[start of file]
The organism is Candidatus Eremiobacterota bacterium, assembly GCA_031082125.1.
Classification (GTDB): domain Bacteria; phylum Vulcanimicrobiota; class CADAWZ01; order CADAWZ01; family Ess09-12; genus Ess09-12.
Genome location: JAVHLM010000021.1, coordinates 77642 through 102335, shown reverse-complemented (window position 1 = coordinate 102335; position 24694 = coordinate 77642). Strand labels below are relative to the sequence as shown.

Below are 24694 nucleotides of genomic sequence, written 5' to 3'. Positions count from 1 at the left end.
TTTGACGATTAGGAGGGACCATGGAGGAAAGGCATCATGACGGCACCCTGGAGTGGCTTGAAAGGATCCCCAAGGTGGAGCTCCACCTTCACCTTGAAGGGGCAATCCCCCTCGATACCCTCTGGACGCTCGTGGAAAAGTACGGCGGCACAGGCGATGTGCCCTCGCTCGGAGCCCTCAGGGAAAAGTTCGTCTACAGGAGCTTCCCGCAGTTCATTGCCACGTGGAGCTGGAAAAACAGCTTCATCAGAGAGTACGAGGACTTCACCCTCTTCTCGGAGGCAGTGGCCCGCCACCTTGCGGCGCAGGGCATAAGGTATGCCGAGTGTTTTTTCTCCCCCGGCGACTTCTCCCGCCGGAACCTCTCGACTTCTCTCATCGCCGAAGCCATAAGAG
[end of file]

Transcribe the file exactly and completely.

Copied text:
The organism is Candidatus Eremiobacterota bacterium, assembly GCA_031082125.1.
Classification (GTDB): domain Bacteria; phylum Vulcanimicrobiota; class CADAWZ01; order CADAWZ01; family Ess09-12; genus Ess09-12.
Genome location: JAVHLM010000021.1, coordinates 77642 through 102335, shown reverse-complemented (window position 1 = coordinate 102335; position 24694 = coordinate 77642). Strand labels below are relative to the sequence as shown.

Below are 24694 nucleotides of genomic sequence, written 5' to 3'. Positions count from 1 at the left end.
TTTGACGATTAGGAGGGACCATGGAGGAAAGGCATCATGACGGCACCCTGGAGTGGCTTGAAAGGATCCCCAAGGTGGAGCTCCACCTTCACCTTGAAGGGGCAATCCCCCTCGATACCCTCTGGACGCTCGTGGAAAAGTACGGCGGCACAGGCGATGTGCCCTCGCTCGGAGCCCTCAGGGAAAAGTTCGTCTACAGGAGCTTCCCGCAGTTCATTGCCACGTGGAGCTGGAAAAACAGCTTCATCAGAGAGTACGAGGACTTCACCCTCTTCTCGGAGGCAGTGGCCCGCCACCTTGCGGCGCAGGGCATAAGGTATGCCGAGTGTTTTTTCTCCCCCGGCGACTTCTCCCGCCGGAACCTCTCGACTTCTCTCATCGCCGAAGCCATAAGAG